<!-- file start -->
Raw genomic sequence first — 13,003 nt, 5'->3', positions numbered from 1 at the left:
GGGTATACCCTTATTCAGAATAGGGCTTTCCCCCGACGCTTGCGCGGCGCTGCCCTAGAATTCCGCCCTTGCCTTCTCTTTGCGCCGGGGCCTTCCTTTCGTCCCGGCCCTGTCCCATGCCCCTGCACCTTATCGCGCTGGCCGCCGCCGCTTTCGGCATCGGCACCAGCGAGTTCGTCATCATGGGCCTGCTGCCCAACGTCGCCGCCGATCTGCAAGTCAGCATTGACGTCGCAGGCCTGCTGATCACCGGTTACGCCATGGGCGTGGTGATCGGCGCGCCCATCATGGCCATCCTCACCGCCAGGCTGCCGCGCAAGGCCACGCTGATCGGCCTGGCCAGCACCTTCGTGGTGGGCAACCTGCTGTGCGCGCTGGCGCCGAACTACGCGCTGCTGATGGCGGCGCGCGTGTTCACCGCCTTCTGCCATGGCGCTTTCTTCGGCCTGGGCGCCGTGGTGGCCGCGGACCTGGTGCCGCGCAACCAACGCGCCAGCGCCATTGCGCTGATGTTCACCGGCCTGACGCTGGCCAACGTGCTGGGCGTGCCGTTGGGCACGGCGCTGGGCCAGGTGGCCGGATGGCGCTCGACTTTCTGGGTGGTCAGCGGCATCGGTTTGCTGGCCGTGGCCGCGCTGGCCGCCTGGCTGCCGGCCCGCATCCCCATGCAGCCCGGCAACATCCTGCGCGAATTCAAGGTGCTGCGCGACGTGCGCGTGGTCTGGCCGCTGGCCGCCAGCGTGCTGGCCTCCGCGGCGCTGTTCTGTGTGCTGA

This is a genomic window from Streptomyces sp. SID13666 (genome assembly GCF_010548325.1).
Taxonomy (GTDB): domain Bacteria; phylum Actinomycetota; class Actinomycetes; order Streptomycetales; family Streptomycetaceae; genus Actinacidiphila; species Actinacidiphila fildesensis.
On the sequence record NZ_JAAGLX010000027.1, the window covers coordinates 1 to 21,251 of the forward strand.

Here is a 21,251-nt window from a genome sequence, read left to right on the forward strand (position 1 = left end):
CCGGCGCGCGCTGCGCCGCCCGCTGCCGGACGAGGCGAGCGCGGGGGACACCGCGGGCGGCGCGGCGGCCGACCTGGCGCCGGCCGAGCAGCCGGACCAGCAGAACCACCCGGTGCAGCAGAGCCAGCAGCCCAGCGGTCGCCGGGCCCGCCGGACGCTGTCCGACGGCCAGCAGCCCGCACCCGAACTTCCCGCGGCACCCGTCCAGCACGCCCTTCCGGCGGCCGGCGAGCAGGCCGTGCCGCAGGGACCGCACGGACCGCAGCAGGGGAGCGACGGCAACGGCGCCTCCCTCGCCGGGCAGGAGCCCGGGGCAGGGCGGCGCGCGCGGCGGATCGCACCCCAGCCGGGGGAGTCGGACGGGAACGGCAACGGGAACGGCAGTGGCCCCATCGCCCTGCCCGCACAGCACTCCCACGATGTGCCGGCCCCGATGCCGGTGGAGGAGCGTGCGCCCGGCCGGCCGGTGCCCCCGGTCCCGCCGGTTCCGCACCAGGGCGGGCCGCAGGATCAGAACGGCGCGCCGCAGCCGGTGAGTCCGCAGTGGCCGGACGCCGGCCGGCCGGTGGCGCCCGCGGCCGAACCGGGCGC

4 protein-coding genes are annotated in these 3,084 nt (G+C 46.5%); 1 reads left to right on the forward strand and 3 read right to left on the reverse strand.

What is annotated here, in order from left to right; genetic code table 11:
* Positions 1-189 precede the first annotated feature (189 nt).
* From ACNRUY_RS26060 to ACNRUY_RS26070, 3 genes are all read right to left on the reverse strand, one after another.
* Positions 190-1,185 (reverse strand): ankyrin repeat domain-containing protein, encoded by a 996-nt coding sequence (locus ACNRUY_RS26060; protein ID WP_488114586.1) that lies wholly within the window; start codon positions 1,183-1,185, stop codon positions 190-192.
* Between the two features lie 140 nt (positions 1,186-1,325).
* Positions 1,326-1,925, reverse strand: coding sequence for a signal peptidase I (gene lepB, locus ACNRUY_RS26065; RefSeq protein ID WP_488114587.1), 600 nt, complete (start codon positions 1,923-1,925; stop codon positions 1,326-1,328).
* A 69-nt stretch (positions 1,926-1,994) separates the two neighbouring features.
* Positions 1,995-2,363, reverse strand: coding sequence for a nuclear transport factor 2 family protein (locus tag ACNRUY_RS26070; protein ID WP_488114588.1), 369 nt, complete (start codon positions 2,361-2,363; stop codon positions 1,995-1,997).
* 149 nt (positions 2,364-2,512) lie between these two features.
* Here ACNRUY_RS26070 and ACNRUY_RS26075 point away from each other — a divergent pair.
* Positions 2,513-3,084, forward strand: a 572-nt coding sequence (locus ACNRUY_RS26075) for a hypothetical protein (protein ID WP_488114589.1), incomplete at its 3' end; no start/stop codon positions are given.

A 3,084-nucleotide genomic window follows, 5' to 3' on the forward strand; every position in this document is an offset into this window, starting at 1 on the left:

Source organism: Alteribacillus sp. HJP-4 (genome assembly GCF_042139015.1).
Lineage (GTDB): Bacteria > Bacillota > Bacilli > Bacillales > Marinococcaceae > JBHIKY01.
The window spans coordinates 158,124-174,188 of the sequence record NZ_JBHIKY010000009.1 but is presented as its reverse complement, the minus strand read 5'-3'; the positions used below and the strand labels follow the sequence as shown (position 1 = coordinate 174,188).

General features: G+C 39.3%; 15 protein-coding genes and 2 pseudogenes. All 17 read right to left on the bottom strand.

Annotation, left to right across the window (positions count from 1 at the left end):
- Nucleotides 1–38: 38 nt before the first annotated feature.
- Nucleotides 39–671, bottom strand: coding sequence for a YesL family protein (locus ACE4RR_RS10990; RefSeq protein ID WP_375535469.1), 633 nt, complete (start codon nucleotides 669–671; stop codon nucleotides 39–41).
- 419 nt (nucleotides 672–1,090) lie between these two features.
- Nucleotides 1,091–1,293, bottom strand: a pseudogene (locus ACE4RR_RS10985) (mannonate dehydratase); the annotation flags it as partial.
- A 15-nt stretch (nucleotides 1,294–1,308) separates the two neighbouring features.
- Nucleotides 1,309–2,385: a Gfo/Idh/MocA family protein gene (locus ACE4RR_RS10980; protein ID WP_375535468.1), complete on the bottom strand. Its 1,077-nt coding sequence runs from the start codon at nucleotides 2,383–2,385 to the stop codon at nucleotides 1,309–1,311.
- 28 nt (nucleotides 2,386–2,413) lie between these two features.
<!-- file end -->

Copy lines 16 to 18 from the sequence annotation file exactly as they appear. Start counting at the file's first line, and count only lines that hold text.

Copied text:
* Positions 1,995-2,363, reverse strand: coding sequence for a nuclear transport factor 2 family protein (locus tag ACNRUY_RS26070; protein ID WP_488114588.1), 369 nt, complete (start codon positions 2,361-2,363; stop codon positions 1,995-1,997).
* 149 nt (positions 2,364-2,512) lie between these two features.
* Here ACNRUY_RS26070 and ACNRUY_RS26075 point away from each other — a divergent pair.